The last new Royal Opera Lohengrin was in 1977, when Elijah Moshinsky’s finest staging for the company had its premiere; but following its last hurrah in 2009, David Alden – whose Olivier-Award-winning Semiramide was new earlier this season – was tasked with creating a replacement.
He and his team present the broken society of 10th-century Antwerp in terms of a forbidding, authoritarian 20th-century culture operating in massive but soulless buildings and with weapons always at the ready.
The arrival of Lohengrin – the original knight in shining armour – to rescue beleaguered Elsa from an accusation of fratricide doesn’t seem to change much, though perhaps there’s hope in the reappearance of her missing brother Gottfried (played by Michael Curtis) at the close.
Sombre but articulate and clear in narrative intent, Alden’s production is a well-crafted, visually striking piece of work that looks set to last.
Given the quality of at least some of the central performances, and the superior conducting of Andris Nelsons, who obtains playing and singing of considerable tonal distinction from the orchestra and expanded chorus, taken as a whole the result is a memorable realisation of Wagner’s enigmatic allegory.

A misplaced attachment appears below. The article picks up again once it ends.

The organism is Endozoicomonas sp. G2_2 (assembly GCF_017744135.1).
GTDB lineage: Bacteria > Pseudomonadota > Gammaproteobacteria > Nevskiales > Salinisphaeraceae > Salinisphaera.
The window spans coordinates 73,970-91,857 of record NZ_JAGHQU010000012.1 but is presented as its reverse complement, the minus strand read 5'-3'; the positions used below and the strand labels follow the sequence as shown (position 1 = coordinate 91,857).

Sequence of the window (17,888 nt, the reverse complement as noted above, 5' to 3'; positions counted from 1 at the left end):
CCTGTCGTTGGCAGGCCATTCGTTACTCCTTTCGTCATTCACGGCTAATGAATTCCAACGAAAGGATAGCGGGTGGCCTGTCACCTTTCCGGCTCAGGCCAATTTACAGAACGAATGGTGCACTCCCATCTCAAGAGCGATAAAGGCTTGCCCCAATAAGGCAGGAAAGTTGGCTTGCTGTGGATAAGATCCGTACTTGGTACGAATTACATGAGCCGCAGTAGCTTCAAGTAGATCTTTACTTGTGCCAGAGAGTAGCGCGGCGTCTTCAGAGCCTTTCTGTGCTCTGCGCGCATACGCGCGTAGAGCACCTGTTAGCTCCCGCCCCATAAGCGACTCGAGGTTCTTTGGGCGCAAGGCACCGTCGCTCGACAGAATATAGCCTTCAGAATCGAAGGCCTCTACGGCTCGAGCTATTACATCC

Central to the evening’s success is a major step up for Irish soprano Jennifer Davis (covering for the announced Elsa, Kristine Opolais), who goes on to triumph with a performance notable for its security and fine-grained lyricism.
Equalling her is Christine Goerke’s potent Ortrud – a baleful creation whose ability to manipulate those around her is brilliantly conveyed.
Conversely, though Klaus Florian Vogt has made a speciality of the title role, his voice lacks true substance and sheen, while Thomas J Mayer’s Telramund is rough-hewn and occasionally coarse. But Georg Zeppenfeld’s King Heinrich and Kostas Smoriginas’ Herald are of the requisite scale and quality to balance the show’s mixed vocal standards.